As the United States moves closer to military action in Syria, hug your children or grandchildren and remember 9/11. Few people still in school are old enough to have memories of a peacetime America.
America has rightly been characterized as war-weary. It is a reason to be cautious and thoughtful as we consider a response to the use of chemical weapons in Syria.
The use of weapons of mass destruction is inexcusable. Tragic. Horrific. That is not the question.
Syrian President Bashar Assad's use of chemical weapons Aug. 21 in that nation's civil war must not go unpunished. But what form should that punishment take? And who should administer it?
Those are crucial questions the world, not just the United States, must answer.
The ideal time for a very limited surgical strike after Syria crossed the red line President Barack Obama drew would have been shortly after that attack.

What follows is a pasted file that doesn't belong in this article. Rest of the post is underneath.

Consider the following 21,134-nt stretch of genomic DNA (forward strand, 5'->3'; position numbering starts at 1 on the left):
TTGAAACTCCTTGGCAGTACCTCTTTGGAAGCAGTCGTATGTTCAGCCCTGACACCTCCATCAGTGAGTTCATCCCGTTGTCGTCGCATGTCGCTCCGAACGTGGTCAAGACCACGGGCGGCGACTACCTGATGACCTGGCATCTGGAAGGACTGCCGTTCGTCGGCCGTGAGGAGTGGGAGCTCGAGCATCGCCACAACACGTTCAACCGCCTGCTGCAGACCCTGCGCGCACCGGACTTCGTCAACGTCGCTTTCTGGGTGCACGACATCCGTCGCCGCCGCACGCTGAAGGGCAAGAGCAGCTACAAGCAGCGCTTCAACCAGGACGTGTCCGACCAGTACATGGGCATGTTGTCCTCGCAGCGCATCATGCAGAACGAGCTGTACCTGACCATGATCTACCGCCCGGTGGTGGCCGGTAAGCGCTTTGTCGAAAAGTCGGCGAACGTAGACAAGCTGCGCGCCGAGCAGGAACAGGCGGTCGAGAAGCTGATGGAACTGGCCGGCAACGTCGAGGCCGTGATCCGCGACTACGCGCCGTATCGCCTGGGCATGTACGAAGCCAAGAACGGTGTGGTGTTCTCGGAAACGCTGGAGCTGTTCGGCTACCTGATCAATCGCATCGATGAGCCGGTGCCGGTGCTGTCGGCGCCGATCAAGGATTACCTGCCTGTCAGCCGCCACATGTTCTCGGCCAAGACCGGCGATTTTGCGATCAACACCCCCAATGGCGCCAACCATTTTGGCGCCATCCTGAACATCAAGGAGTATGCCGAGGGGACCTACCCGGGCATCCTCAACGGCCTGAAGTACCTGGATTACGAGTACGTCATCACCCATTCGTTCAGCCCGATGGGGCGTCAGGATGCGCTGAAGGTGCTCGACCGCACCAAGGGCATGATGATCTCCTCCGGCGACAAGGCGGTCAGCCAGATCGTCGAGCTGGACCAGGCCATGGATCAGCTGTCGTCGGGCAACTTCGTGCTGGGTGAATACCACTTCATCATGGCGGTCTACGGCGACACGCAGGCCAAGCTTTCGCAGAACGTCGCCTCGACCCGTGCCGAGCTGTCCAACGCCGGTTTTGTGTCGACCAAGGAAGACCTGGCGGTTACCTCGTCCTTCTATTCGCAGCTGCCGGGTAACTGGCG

But Obama has consulted Congress. The Senate Foreign Relations Committee voted 10-7 Wednesday in support of a military strike against Syria. And while Secretary of State John Kerry has carefully said the Obama administration is not seeking to declare war on Syria, that's how it might be perceived.
What are the goals of an attack against Syria?
If justice is to be sought, how about attempting to bring Assad to trial by an international court? That happened with Slobodan Milosevic, the former president of Yugoslavia.
If destroying the weapons of mass destruction is the goal, targeting them with cruise missiles would release their poisons -- the very thing we want to prevent.
If regime change is the goal, what regime would replace Assad's loyalists? Would it be an improvement for the Syrian people, or just a change?
Congress and the Obama administration must be cognizant of the effect bombing Syria could have. The United States has the biggest military budget in the world, but Russia and China are still superpowers -- and Russia supports Assad. We do not want to launch a new Cold War.
What we need is a "coalition of the willing," including some of Syria's neighbors, to share responsibility for achieving whatever goals are finally established.
Action against Syria is inevitable, and necessary, but let's now act cautiously, thoughtfully and in concert with other nations.